The tomatoes are soon fried off with the garlic and swathes of chilli – “To make…?” he looks at me expectantly. It’s the only dish on tonight’s menu that I haven’t previously tasted many times, and I keep forgetting the name. “Jambalaya Bastardo?” I offer, to a round of giggles. He asks garlic man “Gambler in a bandana?” Chef dies mockingly of a broken heart. “Galaya Bandura” says Travel Blogger, correctly. No problem – he can be the smart one. It’s a tomato salsa with a kick and a cunch (pine nuts), and I tried some elsewhere over lunch. It’s not so terribly revolutionary, but is a welcome companion to the usual array of Arabic mezze for a heat-lover as myself. Chef gave me the opportunity to salt the dish. My companions gasp as I ladle spoonful after spoonful. I’m playing chicken, waiting for Chef to stop me. Eventually the class tell me to stop. While our backs are turned, I spy chef adding a little more.
Lastly, we are given the eggplants. They’ve been baked whole in a slow oven, and smell like a Lebanese restaurant – deliciously herbaceous and smokey. They’re soft on the inside, and the skin has retained its firmness. Chef takes the cap off one and squeezes the innards out like a tube of toothpaste. “There –“ he hands me one, and grins naughtily. “I think even you should be able to handle that…” And I can. I squish it out, mince it up and chuck it in the pot. It’s one of the simplest dishes of the night, only combined with tomatoes, leafy coriander, (the omnipresent salt) lemon and a flourish, a very large flourish of olive oil. Chef stresses the difference between babaganush and moutabel – the former (translating loosely as “sugar-daddy”) is a salad, whereas the latter is a dip.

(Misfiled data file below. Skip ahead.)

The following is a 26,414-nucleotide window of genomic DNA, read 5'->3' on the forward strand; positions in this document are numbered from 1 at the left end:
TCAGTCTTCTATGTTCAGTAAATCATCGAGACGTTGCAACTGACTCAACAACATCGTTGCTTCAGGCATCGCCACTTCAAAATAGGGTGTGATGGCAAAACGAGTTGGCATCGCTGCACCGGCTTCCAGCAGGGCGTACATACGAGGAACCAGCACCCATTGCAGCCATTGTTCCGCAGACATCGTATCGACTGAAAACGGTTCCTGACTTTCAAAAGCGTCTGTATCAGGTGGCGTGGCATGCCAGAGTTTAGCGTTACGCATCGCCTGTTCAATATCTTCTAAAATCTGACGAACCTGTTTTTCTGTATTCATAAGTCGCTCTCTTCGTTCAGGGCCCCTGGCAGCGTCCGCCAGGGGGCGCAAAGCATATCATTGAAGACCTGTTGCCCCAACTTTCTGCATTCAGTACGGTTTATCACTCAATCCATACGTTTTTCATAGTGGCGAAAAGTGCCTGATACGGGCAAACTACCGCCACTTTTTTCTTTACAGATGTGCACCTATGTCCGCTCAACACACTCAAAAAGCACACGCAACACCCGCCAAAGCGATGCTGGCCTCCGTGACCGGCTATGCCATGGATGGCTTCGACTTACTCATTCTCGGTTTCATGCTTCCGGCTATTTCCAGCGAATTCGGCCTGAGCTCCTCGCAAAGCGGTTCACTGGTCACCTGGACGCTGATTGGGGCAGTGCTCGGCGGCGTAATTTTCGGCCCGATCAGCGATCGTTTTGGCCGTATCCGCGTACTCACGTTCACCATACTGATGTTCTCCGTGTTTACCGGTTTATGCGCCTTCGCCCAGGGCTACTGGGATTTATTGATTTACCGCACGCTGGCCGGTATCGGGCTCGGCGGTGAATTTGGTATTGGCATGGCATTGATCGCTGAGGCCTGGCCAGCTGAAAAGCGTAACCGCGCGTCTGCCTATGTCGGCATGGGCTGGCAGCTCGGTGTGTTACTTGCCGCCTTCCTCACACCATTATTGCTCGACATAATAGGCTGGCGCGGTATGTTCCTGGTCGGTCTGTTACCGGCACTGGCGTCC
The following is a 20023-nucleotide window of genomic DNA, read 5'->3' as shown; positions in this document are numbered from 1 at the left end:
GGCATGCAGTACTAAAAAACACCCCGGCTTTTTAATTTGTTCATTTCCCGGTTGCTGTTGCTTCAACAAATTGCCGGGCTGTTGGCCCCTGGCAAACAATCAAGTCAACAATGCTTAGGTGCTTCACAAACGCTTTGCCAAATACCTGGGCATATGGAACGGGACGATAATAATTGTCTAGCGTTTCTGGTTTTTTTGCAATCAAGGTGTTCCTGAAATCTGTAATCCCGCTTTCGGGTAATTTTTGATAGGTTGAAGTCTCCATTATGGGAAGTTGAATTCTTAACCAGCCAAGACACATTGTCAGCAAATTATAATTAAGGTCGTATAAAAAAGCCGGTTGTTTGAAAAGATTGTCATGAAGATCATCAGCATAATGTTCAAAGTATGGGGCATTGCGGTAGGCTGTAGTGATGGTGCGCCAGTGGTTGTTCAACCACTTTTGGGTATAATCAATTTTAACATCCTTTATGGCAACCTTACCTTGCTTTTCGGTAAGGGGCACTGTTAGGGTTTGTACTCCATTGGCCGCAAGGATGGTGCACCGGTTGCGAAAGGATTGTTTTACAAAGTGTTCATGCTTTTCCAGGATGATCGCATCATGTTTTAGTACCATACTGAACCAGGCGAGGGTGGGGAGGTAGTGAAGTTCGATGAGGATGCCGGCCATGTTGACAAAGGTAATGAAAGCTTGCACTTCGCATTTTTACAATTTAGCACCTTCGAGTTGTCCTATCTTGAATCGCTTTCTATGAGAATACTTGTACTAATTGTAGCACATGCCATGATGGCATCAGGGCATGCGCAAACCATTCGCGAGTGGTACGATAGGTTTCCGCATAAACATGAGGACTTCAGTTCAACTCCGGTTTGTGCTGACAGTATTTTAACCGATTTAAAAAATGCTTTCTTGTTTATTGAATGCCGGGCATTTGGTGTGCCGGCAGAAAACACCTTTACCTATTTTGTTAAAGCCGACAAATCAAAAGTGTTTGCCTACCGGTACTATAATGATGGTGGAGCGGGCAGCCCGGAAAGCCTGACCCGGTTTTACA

The entire group is pulled over to one of the stoves and its Arabic-family-sized aluminium pot for the making of the maglouba (which I found remarkably similar to the Emirai Fogat Diyay), which translates as ‘upside-down’ (Fogat Diyay means chicken on top). I’m Chef’s best mate now, and he passes the spices past me first. “Pepper.”, I say, “cumin”, “tumeric”, “cinnamon”, “cardamom”. Chef nods appreciatively, and with just a smidgen of surprise on his face. After playing the fool all night, he’s convinced my brain is empty I fear.
Before long, we are ushered away from the cookstove, and find our seats at tables cleared of chopping boards and set for a meal. Young men usher our mezze in – fattoush, tabouleh, babaganush, za’atar bread, which we smear with the wonderful galaya bandura. We pour soup for each other, praise our own dishes, test the ones we were not involved in.
We talk about travel blogging, food, travel and food blogging. We discover our alternative itineraries – we are all travellers here. Some I envy, others I pity, especially those that omit Amman. Conversation flows, and so does the wine. In no time, we are all drinking an Organic Jordanian Pinot Noir Cabernet blend, that is either much better than it sounds, or well masked by the flavours of the food. Our Maglouba is delivered upside-down as promised. I take a photo of the travel blogger missing a photo opportunity and smile inwardly. He comes over later to show me what a lovely job his camera has done with the food, and I smile outwardly and seethe inwardly. Luckily, he and his wife are lovely people, otherwise I might be forced to behave bitterly.
We finish with flakey baclava and a sweet taste on our palates and in our hearts. A night at the Petra Kitchen has been enjoyed.